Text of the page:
2/20/2012

Make Sense of the Civil War in a community conversation at the library

Kansas City (MO) Public Library News Release 

For details and registration instructions for this free program, visit kclibrary.org/civilwar.


Let's Talk About It: Making Sense of the American Civil War

In his first inaugural address, President Lincoln spoke in tones interpreted as conciliatory by some and as combative by the secessionist South. Just a few weeks later, Virginia State Senator Chapman Stuart argued that maintaining the Union was the best course to preserve slavery as an institution.

The Kansas City Public Library invites you to read the often surprising words spoken by President Lincoln, Chapman Stuart, and many others as part of a special book discussion series called Let's Talk About It: Making Sense of the American Civil War.

Let's Talk About It: Making Sense of the American Civil War is a scholar-led discussion series that commemorates the sesquicentennial of this conflict with a series of five community conversations, informed by great works of fiction and non-fiction as well as words written by civilians and combatants during the Civil War. 

Let's Talk About It: Making Sense of the American Civil War, a reading and discussion series, has been made possible through a grant from the National Endowment for the Humanities and the American Library Association.

The Kansas City Public Library will host registered participants for conversations about featured readings with the guidance of UMKC history professor Diane Mutti Burke on Mondays at 6:30 p.m. starting in March 2012 at the Plaza Branch, located at 4801 Main St.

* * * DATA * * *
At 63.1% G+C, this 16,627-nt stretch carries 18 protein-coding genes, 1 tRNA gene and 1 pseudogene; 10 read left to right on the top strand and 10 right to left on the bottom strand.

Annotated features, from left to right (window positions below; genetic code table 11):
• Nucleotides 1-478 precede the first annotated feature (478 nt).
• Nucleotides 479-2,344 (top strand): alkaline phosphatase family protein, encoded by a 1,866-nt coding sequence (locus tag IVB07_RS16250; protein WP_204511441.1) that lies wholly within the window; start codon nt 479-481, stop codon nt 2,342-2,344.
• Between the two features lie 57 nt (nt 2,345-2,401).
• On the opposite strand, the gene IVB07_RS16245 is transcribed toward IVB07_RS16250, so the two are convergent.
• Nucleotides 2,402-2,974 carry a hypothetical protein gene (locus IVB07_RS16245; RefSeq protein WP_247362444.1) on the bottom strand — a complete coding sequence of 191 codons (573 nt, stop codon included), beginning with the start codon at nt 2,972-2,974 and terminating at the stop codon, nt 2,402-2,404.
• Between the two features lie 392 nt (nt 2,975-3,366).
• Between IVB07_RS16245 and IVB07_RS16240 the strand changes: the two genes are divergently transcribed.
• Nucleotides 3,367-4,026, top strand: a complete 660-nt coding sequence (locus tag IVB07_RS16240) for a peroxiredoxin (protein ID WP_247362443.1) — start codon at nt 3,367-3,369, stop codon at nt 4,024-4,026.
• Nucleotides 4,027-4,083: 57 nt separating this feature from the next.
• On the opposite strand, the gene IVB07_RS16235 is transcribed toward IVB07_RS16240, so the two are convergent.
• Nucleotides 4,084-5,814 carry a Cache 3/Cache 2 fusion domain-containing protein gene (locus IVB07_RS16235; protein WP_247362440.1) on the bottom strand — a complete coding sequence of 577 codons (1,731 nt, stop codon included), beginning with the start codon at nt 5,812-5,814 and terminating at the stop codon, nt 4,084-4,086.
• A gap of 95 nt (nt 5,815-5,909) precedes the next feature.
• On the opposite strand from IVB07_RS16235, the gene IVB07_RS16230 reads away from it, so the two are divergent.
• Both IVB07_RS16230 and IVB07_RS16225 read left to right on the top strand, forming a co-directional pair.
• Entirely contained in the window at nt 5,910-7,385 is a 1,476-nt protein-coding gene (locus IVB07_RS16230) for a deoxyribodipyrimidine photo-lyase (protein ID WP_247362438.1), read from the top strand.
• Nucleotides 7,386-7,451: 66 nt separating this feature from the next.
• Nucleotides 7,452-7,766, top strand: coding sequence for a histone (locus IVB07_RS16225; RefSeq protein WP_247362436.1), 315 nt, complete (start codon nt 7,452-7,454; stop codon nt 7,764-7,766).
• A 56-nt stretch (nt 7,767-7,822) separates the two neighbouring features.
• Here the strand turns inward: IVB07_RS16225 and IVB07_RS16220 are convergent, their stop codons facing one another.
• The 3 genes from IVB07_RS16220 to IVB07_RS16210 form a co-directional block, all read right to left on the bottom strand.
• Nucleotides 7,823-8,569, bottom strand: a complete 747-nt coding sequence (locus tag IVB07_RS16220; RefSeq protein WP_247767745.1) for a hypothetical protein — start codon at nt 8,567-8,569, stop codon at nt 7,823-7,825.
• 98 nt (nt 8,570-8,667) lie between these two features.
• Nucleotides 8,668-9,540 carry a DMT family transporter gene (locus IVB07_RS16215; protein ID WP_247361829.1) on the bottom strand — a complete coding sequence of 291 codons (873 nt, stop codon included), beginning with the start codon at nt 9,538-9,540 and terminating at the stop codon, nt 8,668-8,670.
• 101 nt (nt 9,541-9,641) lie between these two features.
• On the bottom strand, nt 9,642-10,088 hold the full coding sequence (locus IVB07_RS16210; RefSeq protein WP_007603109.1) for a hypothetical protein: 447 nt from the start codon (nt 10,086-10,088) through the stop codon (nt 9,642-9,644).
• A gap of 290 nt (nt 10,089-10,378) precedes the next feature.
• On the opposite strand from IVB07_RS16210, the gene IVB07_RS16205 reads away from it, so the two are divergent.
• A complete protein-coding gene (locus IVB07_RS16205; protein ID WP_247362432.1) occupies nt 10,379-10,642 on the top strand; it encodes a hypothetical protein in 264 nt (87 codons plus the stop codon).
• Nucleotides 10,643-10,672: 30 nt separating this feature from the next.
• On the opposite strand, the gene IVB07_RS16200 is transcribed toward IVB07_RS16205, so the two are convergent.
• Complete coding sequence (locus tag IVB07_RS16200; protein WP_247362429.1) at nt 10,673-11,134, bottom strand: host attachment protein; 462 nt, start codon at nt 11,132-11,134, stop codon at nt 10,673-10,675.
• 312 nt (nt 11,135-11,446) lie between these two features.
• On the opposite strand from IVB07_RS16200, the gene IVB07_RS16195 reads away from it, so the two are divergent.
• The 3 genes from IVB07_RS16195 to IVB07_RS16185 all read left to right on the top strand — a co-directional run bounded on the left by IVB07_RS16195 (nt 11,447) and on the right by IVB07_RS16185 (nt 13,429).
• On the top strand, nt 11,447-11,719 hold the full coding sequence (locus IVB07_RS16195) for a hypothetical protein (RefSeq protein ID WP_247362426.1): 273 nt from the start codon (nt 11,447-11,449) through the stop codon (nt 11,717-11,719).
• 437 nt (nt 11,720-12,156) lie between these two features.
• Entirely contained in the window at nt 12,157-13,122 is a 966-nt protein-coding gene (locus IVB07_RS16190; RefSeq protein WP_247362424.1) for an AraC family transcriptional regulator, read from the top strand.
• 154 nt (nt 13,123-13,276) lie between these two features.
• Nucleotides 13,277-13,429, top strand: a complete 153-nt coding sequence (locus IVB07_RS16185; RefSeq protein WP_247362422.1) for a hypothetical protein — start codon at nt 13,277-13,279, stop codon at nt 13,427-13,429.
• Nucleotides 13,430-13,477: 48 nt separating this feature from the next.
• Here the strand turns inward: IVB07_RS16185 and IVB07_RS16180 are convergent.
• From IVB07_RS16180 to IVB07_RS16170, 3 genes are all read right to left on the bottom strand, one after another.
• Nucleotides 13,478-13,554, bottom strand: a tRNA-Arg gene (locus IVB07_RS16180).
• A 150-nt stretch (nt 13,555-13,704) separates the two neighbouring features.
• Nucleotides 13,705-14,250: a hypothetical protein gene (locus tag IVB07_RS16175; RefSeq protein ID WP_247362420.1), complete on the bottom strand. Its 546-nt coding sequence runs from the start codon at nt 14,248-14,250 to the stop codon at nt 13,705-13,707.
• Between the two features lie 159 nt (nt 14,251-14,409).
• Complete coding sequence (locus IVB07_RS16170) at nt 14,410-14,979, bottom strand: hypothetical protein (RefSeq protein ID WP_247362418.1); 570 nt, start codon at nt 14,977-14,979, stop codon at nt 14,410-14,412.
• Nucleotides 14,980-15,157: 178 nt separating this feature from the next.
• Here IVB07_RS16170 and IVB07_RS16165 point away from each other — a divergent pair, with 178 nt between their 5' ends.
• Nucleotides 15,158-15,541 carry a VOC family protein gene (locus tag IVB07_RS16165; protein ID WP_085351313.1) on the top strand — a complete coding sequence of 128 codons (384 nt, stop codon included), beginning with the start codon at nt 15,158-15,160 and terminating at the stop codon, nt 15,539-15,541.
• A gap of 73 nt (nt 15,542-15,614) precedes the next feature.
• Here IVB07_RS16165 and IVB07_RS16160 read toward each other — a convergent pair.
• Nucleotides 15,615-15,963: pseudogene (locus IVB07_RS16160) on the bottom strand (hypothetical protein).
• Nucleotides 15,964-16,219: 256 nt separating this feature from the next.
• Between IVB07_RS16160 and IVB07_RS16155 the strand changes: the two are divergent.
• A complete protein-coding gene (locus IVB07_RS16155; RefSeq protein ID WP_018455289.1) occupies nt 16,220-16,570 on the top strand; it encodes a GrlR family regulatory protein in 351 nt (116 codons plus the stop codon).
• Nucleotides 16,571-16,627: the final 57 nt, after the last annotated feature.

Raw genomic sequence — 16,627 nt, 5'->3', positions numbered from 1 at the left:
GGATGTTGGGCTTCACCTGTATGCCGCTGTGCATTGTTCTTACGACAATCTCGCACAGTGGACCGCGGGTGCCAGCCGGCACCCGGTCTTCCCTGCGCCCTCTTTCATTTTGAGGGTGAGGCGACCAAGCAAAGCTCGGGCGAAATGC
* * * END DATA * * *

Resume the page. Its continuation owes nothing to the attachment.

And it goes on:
The Library has reserved copies of all required readings, available for check-out by registered participants. In addition to two Pulitzer Prize-winning authors (novelist Geraldine Brooks and historian James McPherson), participants will also read America’s War: Talking About the Civil War and Emancipation on Their 150th Anniversaries – a collection of first-hand accounts about the war as well as speeches by the likes of Frederick Douglass, Abraham Lincoln, and Henry David Thoreau that also includes excerpts of works by contemporary historians and authors.

This program is free, but space is limited. Registration is required (click to access the Registration Form). Participants are not required to attend all five discussion sessions, but may register for those particular sessions that either suit their interests and/or availability.

In partnership with the Civil War Round Table of Western Missouri, the Library presents the following series of discussions:

  • “IMAGINING WAR,” on March 12 – featuring discussions of March by Geraldine Brooks and Part One from the America’s War anthology edited by Edward L. Ayers.
  • “CHOOSING SIDES,” on April 2 – featuring a discussion of Part Two from the America’s War anthology edited by Edward L. Ayers.
  • “MAKING SENSE OF SHILOH,” on April 23 – featuring a discussion of Part Three from the America’s War anthology edited by Edward L. Ayers.
  • “THE SHAPE OF WAR,” on May 7 – featuring a discussion of Crossroads of Freedom by James McPherson and Part Four from the America’s War anthology edited by Edward L. Ayers.
  • “WAR AND FREEDOM,” on May 21 – featuring a discussion of Part Five from the America’s War anthology edited by Edward L. Ayers.

 

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